February 26, 2013

The Invisibility of Exceptional Children

Today, at the 504:
"Then there's the real kind of invisibility, the kind familiar to the poor or the disadvantaged. And most of all, the invisibility of disability, which manifests itself in a million different ways: the school board meeting where money is allocated to high profile programs like athletics while special education fights for inadequate resources; public discourse on special needs issues in which persons with disabilities are excluded from the discussion; conversations about persons with disabilities, in which they are spoken about as if they're an abstraction, there but somehow not there."

February 25, 2013

Autonomy is a Kind of Monster, Too

Today, at Support for Special Needs:
"Schuyler's differences are significant. Her life will be similarly different, and I anticipate it will require her to do so from our home, at least initially. Until she finds her own Island of Misfit Toys, she will always have a home with us. Her chinchillas will be here, so I suspect she'll be okay with that for a while."

February 18, 2013

Alone on a Crowded Sea

‎Today, at Support for Special Needs:

"I once believed that a larger sense of community would benefit us all, that the rising tide raises all the boats, etc. I don't think I believe that anymore, not entirely. The Internet makes it feel like there are a lot of us in the same boat, but perhaps it's more like there are a great many little boats bobbing around in the same dark sea. And perhaps that's the best we can hope for. Tend your little boat, and find the friends with who you can tie onto for a time and help each other."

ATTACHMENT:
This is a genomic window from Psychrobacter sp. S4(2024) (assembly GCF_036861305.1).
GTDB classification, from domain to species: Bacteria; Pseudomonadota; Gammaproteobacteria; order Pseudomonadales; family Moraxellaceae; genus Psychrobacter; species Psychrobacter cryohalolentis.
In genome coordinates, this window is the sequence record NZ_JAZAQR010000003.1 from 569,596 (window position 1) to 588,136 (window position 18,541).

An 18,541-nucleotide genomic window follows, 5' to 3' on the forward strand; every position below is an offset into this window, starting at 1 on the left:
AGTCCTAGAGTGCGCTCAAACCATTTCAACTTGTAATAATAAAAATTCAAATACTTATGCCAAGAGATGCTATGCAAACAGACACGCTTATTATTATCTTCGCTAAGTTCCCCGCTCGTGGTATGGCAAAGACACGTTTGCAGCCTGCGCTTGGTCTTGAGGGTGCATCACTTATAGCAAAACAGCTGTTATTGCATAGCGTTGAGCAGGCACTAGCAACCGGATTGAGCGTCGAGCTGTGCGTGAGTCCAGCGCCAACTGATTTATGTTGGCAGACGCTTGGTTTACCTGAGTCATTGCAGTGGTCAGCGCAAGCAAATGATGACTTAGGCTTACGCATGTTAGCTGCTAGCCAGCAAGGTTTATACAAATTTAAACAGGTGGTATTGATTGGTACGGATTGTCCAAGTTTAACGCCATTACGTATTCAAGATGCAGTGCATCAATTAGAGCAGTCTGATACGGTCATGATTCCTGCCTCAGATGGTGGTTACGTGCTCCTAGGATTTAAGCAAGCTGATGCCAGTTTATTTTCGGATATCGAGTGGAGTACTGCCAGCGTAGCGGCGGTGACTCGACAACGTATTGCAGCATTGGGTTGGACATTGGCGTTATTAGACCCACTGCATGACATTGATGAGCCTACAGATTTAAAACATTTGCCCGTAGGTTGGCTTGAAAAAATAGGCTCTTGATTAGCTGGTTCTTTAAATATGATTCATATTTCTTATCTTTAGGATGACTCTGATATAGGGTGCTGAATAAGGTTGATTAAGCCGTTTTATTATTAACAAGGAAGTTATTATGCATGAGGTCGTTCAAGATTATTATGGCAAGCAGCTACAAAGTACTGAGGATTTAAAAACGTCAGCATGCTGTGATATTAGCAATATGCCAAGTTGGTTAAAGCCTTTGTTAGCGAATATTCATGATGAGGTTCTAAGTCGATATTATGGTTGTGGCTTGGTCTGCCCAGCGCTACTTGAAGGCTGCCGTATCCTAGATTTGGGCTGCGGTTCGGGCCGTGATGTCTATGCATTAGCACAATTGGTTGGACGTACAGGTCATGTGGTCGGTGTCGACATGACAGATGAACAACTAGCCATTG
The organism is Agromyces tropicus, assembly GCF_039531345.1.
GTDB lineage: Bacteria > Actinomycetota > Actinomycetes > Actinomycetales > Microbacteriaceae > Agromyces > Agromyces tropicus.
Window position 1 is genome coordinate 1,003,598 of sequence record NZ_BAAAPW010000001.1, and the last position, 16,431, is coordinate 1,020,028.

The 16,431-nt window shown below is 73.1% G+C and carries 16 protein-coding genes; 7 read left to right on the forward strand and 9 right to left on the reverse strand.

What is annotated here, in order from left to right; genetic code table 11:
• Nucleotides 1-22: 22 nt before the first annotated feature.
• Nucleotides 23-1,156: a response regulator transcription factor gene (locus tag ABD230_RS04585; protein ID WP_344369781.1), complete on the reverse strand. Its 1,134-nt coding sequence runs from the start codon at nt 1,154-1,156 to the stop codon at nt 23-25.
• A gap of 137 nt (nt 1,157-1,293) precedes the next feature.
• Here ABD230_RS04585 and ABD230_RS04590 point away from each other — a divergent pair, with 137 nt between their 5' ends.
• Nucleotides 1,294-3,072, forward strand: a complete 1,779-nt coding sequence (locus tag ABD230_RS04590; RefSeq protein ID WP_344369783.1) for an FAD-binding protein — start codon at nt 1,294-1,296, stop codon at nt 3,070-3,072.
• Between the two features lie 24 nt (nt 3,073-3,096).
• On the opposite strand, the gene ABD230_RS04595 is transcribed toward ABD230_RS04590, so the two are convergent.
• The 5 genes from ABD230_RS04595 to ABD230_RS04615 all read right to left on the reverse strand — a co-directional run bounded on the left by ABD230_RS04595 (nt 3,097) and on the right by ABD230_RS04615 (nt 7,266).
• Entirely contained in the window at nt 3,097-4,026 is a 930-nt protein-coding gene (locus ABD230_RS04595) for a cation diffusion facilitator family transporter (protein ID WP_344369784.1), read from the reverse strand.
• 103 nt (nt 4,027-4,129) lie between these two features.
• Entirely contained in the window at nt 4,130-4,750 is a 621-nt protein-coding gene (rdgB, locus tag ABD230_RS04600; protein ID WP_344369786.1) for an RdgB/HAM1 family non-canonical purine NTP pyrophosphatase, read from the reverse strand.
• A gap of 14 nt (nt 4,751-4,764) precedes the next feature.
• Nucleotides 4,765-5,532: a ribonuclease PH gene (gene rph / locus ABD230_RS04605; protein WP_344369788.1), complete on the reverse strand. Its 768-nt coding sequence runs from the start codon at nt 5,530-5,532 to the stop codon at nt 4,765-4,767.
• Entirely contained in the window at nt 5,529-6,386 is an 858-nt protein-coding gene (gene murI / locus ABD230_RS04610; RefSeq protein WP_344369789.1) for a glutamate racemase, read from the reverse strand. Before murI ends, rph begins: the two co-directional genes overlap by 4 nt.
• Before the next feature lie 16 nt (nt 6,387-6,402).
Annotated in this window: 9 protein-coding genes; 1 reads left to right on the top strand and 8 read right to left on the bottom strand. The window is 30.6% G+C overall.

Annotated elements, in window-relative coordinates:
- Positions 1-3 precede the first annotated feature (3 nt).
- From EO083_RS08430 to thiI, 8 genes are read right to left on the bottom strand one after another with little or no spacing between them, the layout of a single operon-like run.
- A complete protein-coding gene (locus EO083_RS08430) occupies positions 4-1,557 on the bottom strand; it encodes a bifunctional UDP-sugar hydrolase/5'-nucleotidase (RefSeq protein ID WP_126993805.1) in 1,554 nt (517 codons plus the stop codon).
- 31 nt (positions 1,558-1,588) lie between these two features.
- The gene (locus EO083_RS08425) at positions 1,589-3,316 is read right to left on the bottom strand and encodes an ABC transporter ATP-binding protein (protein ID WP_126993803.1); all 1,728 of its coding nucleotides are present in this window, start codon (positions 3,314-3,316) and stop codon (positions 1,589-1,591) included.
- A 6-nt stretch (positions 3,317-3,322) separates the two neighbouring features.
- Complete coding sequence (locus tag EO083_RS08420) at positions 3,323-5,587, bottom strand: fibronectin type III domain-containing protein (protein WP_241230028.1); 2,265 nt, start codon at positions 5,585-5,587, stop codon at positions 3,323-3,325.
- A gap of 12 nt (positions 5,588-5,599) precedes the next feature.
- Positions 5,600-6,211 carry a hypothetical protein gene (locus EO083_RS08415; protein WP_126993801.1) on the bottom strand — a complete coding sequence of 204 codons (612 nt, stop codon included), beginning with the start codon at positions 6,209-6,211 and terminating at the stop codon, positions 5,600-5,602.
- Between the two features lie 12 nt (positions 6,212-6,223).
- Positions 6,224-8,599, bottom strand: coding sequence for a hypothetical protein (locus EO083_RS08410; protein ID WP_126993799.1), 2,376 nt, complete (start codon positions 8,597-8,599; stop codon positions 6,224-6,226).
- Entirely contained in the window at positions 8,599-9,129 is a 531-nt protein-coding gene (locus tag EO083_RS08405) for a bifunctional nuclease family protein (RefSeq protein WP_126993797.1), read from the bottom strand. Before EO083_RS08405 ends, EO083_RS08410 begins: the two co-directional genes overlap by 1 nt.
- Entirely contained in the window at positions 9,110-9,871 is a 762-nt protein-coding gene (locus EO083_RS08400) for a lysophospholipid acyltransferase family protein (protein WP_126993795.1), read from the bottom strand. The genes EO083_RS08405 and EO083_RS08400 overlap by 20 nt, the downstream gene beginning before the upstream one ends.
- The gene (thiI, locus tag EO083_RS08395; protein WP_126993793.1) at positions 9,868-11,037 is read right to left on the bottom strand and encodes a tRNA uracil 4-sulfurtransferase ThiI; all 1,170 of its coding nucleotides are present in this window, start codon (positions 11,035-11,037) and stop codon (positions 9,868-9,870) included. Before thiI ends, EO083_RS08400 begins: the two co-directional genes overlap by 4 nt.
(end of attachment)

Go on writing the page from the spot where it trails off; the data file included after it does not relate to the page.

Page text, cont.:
February 11, 2013

A Break from Passing

Today at Support for Special Needs:
"So Schuyler learns to pass, and I try to show her that she doesn't need to while at the same time helping her to construct this Potemkin village of outward normalcy as best as I can. It's complicated; I feel guilt when I assist her in building the mask, but I also sometimes wonder if by encouraging her to embrace her difference I'm not setting her on a path that, better or not, may very well contain more pain, more disappointment. Schuyler's own wishes are much clearer; she wants to be like everyone else. She all too frequently expresses the heartbreaking sentiment that she wants to talk like everyone else. When we do her homework or study for her tests, especially for the mainstream classes she attends, I can feel her frustration at not quite getting the things that she must be aware come so easily to her neurotypical classmates."

February 4, 2013

Sometimes We Celebrate

This morning, over at Support for Special Needs:
"Sometimes we don’t ask too many questions. Sometimes we don’t pick apart the decisions made by the people in her life, or try to look too deeply into those processes. Sometimes we don’t need to hear how a judge might make a choice based on something besides technical perfection or demonstration of proficiency, but instead on something larger, more powerful, and less subjective. We don’t need to know what moved someone to do a kind thing for Schuyler, or to try to measure the exact thing that a positive mark might be recognizing. People make fun of the “A for effort” without realizing that sometimes, the effort is the thing. It’s not the often-mocked “everyone’s a winner” approach. It’s more an acknowledgement that for some, the effort really is Herculean, and the fruits of that effort deserve accolades."

Congratulations to Schuyler, my very own Division I award-winning Valkyrie ninja marimba warrior.

February 2, 2013

The Difference

Over at The 504:
"Like most special needs parents, when I spend time with the parents of neurotypical children, I become hyperaware of the differences."